Bureau of Cannabis Control
Meanwhile, California has created its own Bureau of Cannabis Control to regulate the growing and sale of cannabis.
Bureau spokesman Alex Traverso told the Los Angeles Times that about eight enforcement officers will be in place by January 1.
The bureau has issued fewer than 200 temporary business licenses so far, although cities such as Los Angeles and San Francisco are expected later to issue their own local licenses, which will be required to get a state permit. Only a few dozen retail outlets are expected to be up and running by January 1.
Many localities inside California have not yet approved recreational pot use — and some may choose not to do so at all. Cannabis Control did not start issuing licenses to sell recreational cannabis until mid-December, so many applications are still in the works.
San Diego, San Jose, Oakland, Berkeley and Eureka are among the towns where pot stores can open on January 1.
Still proponents of legalized pot say bringing the drug out into the open makes it possible to tax sales of cannabis — which lawmakers hope will result in $1 billion a year in new tax revenue for the state. The money will come from a 15 percent state excise tax on every cannabis purchase. Local governments can place additional taxes on top of that — or they can ban pot shops entirely, if they choose.
Daniel Yi, a spokesman for the L.A.-area dispensary Med Men, says he expects an eighth of an ounce of pot to go for about $35 when two Med Men shops begin selling to recreational users on January 2. He told Reuters news agency that three other locations will probably not begin selling to recreational users for a few more weeks.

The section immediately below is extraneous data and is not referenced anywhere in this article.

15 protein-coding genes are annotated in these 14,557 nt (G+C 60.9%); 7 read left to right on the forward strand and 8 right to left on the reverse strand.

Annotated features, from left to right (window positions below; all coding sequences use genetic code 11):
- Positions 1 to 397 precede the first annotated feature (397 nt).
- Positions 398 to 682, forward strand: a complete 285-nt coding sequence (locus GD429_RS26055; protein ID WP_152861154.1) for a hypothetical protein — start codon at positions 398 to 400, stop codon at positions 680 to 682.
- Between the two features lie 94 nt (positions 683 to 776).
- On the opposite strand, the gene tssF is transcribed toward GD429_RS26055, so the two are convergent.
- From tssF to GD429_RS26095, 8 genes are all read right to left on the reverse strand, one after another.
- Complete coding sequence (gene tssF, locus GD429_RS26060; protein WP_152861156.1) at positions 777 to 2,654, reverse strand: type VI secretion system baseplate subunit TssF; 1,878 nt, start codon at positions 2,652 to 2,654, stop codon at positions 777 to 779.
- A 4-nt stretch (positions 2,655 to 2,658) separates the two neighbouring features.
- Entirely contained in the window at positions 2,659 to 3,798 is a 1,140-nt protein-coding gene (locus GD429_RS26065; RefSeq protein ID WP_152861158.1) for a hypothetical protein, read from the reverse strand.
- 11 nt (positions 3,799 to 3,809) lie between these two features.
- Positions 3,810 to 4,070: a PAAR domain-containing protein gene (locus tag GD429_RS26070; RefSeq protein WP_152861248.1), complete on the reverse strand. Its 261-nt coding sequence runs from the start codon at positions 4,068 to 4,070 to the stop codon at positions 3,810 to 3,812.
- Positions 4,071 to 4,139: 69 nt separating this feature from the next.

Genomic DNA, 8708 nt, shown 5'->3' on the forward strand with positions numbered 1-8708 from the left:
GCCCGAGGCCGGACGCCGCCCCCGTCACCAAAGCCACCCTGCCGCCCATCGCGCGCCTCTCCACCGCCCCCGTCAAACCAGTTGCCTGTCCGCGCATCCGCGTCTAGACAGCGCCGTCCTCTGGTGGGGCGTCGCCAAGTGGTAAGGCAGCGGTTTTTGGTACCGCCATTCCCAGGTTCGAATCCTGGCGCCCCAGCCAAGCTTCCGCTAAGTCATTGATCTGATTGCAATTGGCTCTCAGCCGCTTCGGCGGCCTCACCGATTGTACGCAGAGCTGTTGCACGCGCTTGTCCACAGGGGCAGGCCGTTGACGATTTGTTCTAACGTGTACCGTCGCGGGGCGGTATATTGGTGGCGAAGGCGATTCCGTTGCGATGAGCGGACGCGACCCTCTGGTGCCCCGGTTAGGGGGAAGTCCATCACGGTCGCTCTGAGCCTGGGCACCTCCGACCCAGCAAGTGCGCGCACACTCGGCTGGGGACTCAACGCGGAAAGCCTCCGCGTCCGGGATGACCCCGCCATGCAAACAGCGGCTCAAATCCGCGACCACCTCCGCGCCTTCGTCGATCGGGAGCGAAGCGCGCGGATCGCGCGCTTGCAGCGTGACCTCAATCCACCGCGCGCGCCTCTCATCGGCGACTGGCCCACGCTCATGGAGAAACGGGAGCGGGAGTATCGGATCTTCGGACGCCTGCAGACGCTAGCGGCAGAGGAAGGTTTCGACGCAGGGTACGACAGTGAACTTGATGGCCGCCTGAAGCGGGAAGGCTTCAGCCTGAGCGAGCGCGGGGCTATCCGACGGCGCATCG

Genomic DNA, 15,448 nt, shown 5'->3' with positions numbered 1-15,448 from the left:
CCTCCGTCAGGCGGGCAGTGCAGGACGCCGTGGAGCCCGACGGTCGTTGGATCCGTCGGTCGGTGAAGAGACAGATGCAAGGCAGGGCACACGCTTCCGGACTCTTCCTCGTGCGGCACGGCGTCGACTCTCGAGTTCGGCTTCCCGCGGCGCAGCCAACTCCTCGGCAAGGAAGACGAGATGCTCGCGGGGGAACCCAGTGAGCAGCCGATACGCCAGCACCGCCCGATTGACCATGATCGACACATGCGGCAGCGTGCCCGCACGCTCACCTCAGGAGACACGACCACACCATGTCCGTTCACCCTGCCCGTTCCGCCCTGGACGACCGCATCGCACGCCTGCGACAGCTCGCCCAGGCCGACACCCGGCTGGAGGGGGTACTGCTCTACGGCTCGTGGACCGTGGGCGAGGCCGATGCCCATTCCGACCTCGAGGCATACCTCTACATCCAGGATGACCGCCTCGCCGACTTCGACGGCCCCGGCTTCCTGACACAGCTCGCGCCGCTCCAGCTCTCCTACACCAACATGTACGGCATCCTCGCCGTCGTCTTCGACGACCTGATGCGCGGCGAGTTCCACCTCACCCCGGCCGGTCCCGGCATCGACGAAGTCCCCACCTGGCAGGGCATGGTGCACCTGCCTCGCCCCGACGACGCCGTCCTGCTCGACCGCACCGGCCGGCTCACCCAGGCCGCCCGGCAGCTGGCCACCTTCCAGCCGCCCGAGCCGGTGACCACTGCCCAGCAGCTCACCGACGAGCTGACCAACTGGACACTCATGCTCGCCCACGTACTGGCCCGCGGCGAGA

Keeping out of trouble
Further moves to keep control on the industry include guidelines for retailers, and age and use limits for consumers.
Pot sales will be restricted to people who are age 21 or older, but anyone visiting the state who is of age may buy and consume marijuana at legal outlets. Prop 64 specifically prohibits marketing of pot products to minors.
Pot shops cannot be within 180 meters (600 feet) of a school and they must maintain 24-hour surveillance. They also cannot open before 6 a.m. and must close by 10 p.m.
California anti-smoking laws make it illegal to smoke pot in places where regular tobacco smoking is banned. Employers may still subject employees to drug tests to ensure a drug-free workplace.
Drivers are being warned not to drive after using pot. While it is harder to measure a person’s intoxication level after smoking pot than it is after alcohol consumption, Hound Labs of Oakland is developing what it says is a “marijuana breathalyzer” for cops and employers to gauge whether a person has been using while driving or on the job.
L.A. County Sheriff Jim McDonnell says he worries about people getting behind the wheel while high.
“The public’s perception is that weed is innocuous, that this is something they did 40 years ago and it is no big deal,” he told the Los Angeles Times. “Well, today’s marijuana is not yesterday’s marijuana. The active ingredient, THC, is so much higher today than back 40 years ago.”
As for food products containing THC, Californians will be able to consume them in any public place where food is normally consumed. The publishers of Mother Jones magazine say at least one of their readers wrote in to ask if there will be cannabis ice cream — and the answer, they say, is yes. Medical marijuana users have been consuming it for years. But there’s a catch: the amount of THC allowable in such items is limited to 10 milligrams per serving.
One other effect of the new pot law is that it will reduce penalties on people who have been convicted for pot crimes in the past. In addition to making pot more available, the law that legalized it, known as Prop 64, also makes pot crimes once viewed as felonies into lower-level misdemeanors. That means some people currently in California jails for selling or possessing pot could see their sentences reduced.